Donald Trump’s threat to cut off Iraq’s access to its account at the Federal Reserve Bank of New York if Baghdad insists on a withdrawal of US troops from its soil is bare-faced, modern-day colonialism.
Let’s set the scene.
On January 5, the Iraqi parliament voted to approve a resolution calling for the removal of US troops. A day later, Donald Trump threatened to hit Iraqis with deadly economic sanctions “like they’ve never seen before” if Baghdad tries to expel American troops without first “paying us back” for an “extraordinarily expensive air base” built there.
Days later, when Fox News anchor Laura Ingraham grotesquely suggested that Iraq should indeed “repay the American taxpayer” for the base — built after US forces laid waste to the country in an illegal invasion — Trump, in typical fashion, did not even try to cloak his threat in niceties, opting for unequivocal blackmail instead.
“We have a lot of their money right now. We have 35 billion dollars of their money right now sitting in an account — and I think they’ll agree to pay. I think they’ll agree to pay, otherwise we’ll stay there.”
Iraq keeps its revenue from oil sales, which accounts for 90 percent of its budget, in the New York bank. Like many other countries around the world, they do this in order to be able to access the dominant US dollar, but that comes with risks. Iraqi officials have warned of total economic collapse if Trump goes through with the threat to impose new sanctions and hold the country’s money hostage, at a time when Iraqis are struggling to get by and tensions in the region are already on the rise.
In this context, Trump’s comment to Ingraham sounds like the equivalent of something you might hear in a mobster movie: You be good, do what we say — and maybe then we won’t kill your family.
What happened to Washington’s deep desire to secure freedom and democracy for the Iraqi people? In a statement released following the Iraqi parliament’s vote to expel American troops — which have been present in the country to fight ISIS militants under a 2014 deal — the US State Department somehow managed to completely ignore the resolution and instead harp on about how it is a “force for good” in the region. Calling the US’s presence in the country “appropriate,” the statement shot down the notion that US troops would be leaving any time soon.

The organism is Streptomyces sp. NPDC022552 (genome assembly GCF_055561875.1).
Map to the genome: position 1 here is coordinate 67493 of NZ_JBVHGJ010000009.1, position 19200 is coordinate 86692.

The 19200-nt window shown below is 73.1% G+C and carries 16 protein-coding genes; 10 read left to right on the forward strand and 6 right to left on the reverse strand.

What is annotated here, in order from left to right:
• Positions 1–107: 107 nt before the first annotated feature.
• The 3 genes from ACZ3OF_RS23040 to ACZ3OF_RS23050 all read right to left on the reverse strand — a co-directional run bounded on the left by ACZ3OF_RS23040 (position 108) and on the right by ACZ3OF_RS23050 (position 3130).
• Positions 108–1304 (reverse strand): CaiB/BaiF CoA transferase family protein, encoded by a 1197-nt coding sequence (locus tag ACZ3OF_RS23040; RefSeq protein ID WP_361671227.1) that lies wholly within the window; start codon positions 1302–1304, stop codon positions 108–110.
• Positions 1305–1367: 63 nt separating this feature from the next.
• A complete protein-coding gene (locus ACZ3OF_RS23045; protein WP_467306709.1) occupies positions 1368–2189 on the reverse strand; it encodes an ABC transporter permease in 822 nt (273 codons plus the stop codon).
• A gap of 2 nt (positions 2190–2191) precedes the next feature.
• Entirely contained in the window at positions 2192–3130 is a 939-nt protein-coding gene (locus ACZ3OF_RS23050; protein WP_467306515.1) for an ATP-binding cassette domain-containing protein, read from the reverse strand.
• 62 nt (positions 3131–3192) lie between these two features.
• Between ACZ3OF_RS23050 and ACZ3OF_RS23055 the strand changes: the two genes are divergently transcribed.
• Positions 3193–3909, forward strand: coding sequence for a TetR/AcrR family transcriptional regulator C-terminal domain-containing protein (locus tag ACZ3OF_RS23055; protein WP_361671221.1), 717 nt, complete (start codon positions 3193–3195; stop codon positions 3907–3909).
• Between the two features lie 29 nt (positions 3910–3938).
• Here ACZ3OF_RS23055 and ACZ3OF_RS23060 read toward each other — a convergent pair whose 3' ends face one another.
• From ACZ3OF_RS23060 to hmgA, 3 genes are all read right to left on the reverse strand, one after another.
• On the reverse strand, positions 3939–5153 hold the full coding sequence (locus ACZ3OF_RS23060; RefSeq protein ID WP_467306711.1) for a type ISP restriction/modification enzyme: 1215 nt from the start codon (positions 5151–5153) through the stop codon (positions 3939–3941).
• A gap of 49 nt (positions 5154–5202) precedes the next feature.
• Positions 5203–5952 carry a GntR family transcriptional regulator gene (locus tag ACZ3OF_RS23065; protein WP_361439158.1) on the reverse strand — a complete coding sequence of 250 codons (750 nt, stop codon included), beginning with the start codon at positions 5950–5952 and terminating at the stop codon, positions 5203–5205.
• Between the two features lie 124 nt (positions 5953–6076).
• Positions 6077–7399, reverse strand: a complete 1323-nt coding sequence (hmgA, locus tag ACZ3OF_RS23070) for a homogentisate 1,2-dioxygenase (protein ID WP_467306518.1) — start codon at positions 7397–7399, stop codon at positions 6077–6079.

This is essentially the US once again asserting itself as a brute occupying force in Iraq, blatantly ignoring Prime Minister Adil Abdul-Mahdi’s request for Washington to begin preparations for withdrawal. Barely an eyebrow was raised in Western media, though, because for too long there has been an assumption that American troops have a simple, unassailable right to be in Iraq. It has somehow become completely normal and unremarkable for the US to dictate the terms of Iraq’s survival.
The statement went on to assert that the US wants to be a “partner” to a “sovereign” Iraq. A real “partner” does not use threats of devastating economic warfare as leverage — and if Trump or any of the empire-driven neocons advising him were truly interested in a sovereign Iraq, they would respect the wishes of the Iraqi parliament and set in motion a plan to remove America’s troops.
It’s not the first time the US has threatened to freeze Iraq’s Fed account and used its own money as leverage to produce favored geopolitical outcomes. In 2008, the Bush administration used the same tactic to force Iraq to sign an unpopular military deal prolonging its previous occupation. Barack Obama admitted, after all, that the US engages in “arm-twisting” to force other nations to “do what we need them to do.”
If it came down to it, Washington would be perfectly happy to use Iraq as a battleground on which to fight a war against Iran — and this is exactly the reason why Iraqis have begun to feel increasingly uneasy about a continued US troop presence in their country. Far from a “force for good” in the region, the US is a bringer of chaos — and Iraq knows that better than anyone else.
Originally: published in RT – an article by Danielle Ryan – Irish freelance writer based in Dublin.